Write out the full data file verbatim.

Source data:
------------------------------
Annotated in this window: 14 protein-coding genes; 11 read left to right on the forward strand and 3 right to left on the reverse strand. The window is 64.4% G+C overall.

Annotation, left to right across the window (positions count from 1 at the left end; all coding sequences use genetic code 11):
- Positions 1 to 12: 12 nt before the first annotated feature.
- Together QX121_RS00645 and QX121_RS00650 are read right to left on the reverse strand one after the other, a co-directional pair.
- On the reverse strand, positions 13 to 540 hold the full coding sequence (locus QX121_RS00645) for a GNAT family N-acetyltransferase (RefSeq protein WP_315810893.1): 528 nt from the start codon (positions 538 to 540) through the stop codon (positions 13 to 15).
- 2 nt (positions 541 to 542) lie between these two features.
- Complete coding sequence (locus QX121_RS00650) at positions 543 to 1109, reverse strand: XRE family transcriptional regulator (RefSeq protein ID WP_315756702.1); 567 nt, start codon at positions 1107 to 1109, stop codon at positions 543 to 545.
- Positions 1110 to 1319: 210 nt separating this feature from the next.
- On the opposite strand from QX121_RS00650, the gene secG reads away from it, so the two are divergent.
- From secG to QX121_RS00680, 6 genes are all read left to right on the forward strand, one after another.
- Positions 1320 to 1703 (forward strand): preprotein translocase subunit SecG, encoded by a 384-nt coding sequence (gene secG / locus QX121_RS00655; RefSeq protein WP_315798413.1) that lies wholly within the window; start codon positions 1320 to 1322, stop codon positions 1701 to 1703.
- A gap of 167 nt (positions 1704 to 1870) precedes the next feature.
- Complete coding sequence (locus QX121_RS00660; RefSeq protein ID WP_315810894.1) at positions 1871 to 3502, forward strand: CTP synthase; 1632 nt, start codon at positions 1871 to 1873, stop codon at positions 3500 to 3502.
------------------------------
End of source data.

Annotated in this window: 14 protein-coding genes; 11 read left to right on the forward strand and 3 right to left on the reverse strand. The window is 64.4% G+C overall.

Annotation, left to right across the window (positions count from 1 at the left end; all coding sequences use genetic code 11):
- Positions 1 to 12: 12 nt before the first annotated feature.
- Together QX121_RS00645 and QX121_RS00650 are read right to left on the reverse strand one after the other, a co-directional pair.
- On the reverse strand, positions 13 to 540 hold the full coding sequence (locus QX121_RS00645) for a GNAT family N-acetyltransferase (RefSeq protein WP_315810893.1): 528 nt from the start codon (positions 538 to 540) through the stop codon (positions 13 to 15).
- 2 nt (positions 541 to 542) lie between these two features.
- Complete coding sequence (locus QX121_RS00650) at positions 543 to 1109, reverse strand: XRE family transcriptional regulator (RefSeq protein ID WP_315756702.1); 567 nt, start codon at positions 1107 to 1109, stop codon at positions 543 to 545.
- Positions 1110 to 1319: 210 nt separating this feature from the next.
- On the opposite strand from QX121_RS00650, the gene secG reads away from it, so the two are divergent.
- From secG to QX121_RS00680, 6 genes are all read left to right on the forward strand, one after another.
- Positions 1320 to 1703 (forward strand): preprotein translocase subunit SecG, encoded by a 384-nt coding sequence (gene secG / locus QX121_RS00655; RefSeq protein WP_315798413.1) that lies wholly within the window; start codon positions 1320 to 1322, stop codon positions 1701 to 1703.
- A gap of 167 nt (positions 1704 to 1870) precedes the next feature.
- Complete coding sequence (locus QX121_RS00660; RefSeq protein ID WP_315810894.1) at positions 1871 to 3502, forward strand: CTP synthase; 1632 nt, start codon at positions 1871 to 1873, stop codon at positions 3500 to 3502.